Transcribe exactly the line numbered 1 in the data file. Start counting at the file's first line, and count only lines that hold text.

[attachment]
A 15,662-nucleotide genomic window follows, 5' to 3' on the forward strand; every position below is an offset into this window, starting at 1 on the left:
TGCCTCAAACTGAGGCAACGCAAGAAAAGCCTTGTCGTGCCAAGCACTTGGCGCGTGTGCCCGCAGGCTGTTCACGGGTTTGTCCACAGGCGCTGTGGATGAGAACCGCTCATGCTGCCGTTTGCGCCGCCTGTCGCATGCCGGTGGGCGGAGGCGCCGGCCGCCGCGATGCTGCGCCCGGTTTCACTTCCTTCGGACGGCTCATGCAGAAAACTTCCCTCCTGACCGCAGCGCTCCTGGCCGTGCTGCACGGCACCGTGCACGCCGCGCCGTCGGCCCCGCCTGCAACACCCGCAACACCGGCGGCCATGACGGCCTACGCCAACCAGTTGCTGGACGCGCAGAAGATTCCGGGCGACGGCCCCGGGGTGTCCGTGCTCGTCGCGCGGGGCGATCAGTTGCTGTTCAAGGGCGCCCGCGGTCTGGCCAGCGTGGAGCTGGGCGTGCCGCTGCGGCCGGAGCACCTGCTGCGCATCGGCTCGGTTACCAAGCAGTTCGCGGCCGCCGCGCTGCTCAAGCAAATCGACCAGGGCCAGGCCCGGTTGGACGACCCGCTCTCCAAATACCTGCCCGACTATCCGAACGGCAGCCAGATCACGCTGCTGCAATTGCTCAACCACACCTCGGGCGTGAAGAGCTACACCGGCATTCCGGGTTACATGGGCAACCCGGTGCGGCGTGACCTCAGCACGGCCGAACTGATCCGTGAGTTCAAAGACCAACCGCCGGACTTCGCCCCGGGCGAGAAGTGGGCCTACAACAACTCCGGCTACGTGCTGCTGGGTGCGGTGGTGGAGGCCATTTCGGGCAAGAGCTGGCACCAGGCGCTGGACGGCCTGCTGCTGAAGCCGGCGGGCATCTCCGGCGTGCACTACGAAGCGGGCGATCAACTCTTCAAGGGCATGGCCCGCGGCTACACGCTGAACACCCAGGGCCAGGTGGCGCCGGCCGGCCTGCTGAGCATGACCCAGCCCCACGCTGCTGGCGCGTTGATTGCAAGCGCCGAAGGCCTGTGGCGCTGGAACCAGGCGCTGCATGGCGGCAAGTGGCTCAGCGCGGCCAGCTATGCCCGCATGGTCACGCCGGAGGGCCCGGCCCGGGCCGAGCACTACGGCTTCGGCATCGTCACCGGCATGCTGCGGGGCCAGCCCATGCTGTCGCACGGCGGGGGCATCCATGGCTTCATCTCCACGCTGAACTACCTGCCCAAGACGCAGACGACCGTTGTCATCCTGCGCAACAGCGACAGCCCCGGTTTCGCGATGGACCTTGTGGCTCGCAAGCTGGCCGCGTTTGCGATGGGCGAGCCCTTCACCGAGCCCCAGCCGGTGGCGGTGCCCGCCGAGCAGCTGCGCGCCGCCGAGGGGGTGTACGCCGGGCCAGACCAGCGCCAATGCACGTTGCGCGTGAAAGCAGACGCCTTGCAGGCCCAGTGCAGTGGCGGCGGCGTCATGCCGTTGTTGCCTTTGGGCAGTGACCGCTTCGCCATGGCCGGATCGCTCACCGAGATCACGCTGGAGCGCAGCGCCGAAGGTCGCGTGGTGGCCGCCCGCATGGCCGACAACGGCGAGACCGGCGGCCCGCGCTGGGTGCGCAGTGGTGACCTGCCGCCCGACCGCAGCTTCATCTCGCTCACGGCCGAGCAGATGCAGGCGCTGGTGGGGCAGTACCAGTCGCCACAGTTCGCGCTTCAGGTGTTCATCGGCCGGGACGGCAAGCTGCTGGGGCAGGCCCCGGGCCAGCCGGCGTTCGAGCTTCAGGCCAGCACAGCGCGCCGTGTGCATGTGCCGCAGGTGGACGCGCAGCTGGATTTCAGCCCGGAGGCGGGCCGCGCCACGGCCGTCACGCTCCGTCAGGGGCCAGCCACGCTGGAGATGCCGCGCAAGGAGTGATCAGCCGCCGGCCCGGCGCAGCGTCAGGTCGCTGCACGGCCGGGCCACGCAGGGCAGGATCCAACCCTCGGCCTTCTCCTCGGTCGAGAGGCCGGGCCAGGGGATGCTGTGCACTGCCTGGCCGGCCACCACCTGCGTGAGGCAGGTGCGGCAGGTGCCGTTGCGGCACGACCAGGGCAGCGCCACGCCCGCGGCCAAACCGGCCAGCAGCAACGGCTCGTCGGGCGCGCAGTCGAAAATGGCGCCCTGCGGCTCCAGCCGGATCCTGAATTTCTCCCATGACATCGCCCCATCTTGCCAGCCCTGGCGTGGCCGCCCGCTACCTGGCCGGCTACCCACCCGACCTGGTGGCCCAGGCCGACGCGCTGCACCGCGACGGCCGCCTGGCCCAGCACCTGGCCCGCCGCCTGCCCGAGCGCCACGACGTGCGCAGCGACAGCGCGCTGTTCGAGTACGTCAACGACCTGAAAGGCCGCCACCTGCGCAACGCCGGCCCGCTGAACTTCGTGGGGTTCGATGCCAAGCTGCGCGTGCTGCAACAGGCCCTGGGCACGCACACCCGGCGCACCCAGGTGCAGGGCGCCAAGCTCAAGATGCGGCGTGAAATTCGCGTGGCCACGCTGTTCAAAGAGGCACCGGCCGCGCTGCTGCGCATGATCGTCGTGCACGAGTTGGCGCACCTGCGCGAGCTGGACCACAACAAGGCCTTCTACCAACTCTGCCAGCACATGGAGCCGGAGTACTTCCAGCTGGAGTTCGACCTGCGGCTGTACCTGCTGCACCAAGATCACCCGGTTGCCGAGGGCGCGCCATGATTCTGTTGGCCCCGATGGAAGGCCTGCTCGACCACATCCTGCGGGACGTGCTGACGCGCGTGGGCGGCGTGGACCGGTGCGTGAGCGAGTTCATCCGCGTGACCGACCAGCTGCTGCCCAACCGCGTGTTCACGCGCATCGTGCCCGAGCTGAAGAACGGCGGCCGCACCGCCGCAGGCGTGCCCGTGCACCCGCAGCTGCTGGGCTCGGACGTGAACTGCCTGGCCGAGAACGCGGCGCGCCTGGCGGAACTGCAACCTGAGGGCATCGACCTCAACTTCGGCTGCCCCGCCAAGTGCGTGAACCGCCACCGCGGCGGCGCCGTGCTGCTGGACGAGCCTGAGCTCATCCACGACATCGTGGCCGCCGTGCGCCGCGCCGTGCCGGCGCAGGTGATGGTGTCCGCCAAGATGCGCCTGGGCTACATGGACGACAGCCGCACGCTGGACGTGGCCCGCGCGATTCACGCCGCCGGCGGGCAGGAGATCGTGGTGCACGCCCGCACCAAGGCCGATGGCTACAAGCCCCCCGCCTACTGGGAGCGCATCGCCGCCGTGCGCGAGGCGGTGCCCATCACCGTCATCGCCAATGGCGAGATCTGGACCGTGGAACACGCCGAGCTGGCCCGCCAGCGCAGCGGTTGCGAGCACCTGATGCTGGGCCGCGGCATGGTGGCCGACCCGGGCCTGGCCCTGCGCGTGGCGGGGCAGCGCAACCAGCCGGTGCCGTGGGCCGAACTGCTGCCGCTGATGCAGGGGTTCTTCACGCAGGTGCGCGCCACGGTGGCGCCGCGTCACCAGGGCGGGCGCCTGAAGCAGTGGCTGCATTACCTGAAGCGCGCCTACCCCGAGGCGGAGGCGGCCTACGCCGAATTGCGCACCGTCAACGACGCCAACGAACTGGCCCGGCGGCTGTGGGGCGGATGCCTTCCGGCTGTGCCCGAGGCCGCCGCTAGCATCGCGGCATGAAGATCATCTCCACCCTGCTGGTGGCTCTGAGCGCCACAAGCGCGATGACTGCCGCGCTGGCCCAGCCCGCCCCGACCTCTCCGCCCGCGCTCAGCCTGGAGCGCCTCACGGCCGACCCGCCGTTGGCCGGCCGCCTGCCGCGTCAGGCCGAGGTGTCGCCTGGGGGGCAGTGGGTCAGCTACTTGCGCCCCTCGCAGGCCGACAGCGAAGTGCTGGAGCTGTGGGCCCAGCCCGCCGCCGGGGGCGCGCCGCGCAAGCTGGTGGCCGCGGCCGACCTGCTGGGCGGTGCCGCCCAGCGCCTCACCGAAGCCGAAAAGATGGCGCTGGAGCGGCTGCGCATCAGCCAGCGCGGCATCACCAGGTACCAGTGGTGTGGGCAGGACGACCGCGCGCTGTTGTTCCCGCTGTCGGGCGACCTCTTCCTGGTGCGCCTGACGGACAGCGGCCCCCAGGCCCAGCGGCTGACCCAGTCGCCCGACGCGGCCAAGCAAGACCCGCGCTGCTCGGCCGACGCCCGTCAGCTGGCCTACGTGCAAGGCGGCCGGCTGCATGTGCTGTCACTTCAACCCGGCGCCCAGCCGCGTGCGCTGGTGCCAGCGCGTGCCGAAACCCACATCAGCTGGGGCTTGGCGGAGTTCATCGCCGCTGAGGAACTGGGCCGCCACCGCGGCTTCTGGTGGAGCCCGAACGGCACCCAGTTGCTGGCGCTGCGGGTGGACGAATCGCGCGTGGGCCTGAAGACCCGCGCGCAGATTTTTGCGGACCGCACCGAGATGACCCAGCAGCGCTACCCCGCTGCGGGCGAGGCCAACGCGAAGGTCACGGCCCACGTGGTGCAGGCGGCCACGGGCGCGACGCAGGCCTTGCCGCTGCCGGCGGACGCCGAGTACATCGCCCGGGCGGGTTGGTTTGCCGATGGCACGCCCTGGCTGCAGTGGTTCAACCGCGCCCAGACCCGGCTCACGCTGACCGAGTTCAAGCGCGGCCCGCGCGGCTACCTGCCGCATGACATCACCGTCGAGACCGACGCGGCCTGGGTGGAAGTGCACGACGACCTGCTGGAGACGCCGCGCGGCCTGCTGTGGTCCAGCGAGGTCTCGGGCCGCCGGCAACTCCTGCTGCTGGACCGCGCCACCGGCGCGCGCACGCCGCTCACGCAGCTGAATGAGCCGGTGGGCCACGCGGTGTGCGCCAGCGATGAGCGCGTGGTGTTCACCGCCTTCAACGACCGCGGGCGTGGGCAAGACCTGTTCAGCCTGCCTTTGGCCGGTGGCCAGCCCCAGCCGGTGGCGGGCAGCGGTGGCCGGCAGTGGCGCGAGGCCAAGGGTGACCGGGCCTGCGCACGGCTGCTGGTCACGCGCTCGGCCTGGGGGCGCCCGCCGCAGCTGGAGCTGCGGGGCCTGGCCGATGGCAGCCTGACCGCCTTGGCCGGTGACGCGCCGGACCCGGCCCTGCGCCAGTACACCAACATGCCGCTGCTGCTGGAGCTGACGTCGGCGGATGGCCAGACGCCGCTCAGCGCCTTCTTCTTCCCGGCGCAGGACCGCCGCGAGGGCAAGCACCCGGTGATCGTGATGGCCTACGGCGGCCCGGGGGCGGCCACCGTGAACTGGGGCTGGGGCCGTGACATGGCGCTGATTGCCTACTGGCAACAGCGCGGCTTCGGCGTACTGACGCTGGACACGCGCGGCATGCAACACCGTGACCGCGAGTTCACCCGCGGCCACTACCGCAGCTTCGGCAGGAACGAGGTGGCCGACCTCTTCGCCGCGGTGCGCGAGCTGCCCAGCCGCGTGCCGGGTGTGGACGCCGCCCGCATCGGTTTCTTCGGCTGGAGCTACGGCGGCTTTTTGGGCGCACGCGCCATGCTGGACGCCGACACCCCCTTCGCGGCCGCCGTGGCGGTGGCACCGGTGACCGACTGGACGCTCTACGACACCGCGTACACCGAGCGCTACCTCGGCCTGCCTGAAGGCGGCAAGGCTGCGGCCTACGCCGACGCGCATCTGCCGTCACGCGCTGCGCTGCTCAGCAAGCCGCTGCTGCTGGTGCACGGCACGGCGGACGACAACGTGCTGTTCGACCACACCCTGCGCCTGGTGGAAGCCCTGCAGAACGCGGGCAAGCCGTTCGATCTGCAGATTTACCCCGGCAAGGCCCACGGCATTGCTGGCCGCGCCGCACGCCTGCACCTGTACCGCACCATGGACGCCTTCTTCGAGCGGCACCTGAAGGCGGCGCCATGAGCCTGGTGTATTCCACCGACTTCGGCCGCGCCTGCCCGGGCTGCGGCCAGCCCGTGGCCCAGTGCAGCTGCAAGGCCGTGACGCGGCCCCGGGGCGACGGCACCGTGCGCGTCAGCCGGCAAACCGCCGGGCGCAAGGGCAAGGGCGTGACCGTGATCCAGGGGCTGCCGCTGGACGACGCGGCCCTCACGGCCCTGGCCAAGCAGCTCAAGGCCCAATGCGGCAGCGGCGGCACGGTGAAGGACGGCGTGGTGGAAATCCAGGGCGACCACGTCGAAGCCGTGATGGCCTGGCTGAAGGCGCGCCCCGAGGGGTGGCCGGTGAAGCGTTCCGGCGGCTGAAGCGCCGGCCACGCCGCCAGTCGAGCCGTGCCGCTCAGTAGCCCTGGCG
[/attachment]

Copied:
A 15,662-nucleotide genomic window follows, 5' to 3' on the forward strand; every position below is an offset into this window, starting at 1 on the left: